The National Safety Council has designated April as Distracted Driving Awareness Month. While it is good to be aware of the toll taken by distracted drivers, it is also important to be aware of the role each of us plays in preventing these accidents. Distracted driving is a growing problem. The nation’s driving habits are, if anything, getting worse even as the laws grow tougher.
The obvious culprit
Distracted driving was likely invented moments after the first car got underway. Some distractions, like eating, drinking, changing the radio station and dealing with the kids in the backseat have been around for decades. The rapid rise in distracted driving crashes isn’t due to these distractions. It is due to the rising use of smartphones.
The software company TrueMotion reports that more than 90 percent of drivers are using their cell phones behind the wheel, including 71 percent who text while driving. Texting bans are in place in states all across the country. The effectiveness of these bans is clearly in question.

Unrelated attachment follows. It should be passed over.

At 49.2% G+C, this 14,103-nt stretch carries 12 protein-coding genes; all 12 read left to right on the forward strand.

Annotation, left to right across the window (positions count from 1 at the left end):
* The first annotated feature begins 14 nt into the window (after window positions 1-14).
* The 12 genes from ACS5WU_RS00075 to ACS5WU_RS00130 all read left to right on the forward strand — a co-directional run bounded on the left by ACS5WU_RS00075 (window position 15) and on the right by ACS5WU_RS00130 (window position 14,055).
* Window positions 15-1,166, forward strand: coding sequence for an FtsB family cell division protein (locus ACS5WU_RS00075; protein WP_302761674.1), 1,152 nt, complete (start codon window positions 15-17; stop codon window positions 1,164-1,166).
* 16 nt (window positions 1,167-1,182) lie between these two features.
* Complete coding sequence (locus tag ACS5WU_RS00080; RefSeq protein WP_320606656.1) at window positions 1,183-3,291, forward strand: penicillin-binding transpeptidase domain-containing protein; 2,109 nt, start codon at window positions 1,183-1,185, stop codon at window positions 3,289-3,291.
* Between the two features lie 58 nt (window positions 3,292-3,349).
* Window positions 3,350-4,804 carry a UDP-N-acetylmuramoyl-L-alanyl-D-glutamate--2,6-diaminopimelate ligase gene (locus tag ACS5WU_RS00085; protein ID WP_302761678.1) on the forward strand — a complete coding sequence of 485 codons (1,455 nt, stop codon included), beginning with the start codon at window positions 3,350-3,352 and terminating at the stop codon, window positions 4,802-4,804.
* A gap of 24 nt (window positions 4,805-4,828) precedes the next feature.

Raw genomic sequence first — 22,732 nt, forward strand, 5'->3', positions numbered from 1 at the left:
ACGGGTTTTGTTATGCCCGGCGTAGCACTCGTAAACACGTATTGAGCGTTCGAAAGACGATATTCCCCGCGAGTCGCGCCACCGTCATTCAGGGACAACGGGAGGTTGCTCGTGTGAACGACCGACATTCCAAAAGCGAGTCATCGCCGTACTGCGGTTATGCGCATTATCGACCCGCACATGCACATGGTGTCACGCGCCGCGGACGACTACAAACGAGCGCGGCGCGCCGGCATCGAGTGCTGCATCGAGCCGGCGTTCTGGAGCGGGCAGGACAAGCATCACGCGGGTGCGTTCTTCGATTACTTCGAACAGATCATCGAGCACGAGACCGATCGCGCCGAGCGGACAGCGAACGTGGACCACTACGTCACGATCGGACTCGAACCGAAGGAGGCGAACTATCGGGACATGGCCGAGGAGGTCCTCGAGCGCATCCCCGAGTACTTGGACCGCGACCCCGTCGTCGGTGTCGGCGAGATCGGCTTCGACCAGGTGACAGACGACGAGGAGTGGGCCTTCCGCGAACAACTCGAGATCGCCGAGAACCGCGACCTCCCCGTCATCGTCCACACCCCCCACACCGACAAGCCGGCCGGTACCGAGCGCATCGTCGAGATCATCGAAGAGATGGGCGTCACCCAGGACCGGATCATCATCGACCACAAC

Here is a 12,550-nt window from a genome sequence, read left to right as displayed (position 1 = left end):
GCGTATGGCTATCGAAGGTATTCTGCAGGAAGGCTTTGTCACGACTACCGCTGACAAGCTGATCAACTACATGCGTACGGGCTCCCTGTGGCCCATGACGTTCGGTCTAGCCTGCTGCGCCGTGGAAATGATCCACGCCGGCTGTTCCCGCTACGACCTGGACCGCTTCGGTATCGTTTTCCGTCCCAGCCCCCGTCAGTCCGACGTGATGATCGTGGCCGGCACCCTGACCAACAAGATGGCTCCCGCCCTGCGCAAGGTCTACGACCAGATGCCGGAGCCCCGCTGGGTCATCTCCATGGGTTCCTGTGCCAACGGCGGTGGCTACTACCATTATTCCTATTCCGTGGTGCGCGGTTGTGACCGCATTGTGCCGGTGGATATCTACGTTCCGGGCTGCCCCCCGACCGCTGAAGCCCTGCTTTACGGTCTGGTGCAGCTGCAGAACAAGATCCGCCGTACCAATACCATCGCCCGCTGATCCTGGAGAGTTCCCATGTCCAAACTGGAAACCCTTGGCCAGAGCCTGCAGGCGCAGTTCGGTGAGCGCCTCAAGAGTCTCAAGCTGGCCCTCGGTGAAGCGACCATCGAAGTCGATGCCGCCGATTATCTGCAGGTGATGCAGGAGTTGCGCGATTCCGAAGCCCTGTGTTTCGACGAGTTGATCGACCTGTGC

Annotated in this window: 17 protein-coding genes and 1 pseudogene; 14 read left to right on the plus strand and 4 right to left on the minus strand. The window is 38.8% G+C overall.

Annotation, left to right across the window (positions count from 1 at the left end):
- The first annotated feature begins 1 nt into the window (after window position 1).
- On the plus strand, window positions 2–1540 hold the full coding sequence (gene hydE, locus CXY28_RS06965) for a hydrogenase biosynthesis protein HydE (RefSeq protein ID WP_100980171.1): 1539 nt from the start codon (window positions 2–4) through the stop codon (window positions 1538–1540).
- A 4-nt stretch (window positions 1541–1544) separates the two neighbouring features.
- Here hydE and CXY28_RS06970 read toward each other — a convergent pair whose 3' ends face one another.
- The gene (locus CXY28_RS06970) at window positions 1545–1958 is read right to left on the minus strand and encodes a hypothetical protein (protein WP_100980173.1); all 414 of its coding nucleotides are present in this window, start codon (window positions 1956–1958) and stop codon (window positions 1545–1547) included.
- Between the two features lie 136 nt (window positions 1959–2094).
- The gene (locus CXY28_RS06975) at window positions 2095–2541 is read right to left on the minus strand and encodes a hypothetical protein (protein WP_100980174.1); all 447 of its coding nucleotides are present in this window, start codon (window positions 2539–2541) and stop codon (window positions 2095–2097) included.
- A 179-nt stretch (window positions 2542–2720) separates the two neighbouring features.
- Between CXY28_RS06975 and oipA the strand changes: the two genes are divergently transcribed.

Perhaps the biggest obstacle to addressing this problem is human nature. Surveys show that most drivers are aware that distracted driving is dangerous. They persist in succumbing to distraction for several reasons.
First, there is a growing belief that smartphone use is addictive. Even people who know they shouldn’t use their phones while driving are unable to resist the temptation. Second, many people cling to the belief that they are particularly able to multi-task, making distraction a non-issue. Studies have repeatedly demonstrated that the human brain cannot multi-task. You are either driving safely, or using the phone, not both. Still, people regularly overestimate their abilities and consider distracted driving a problem for others.
Self-awareness is vital. If you find yourself driving with one hand on the wheel and the other clutching a phone, you should consider making changes. Distraction is a problem for everyone. We all must make changes to correct it.
Source: Claims Journal, “Distracted Driving Awareness Month Highlights Changes Needed to Modify Habits,” 2 April 2018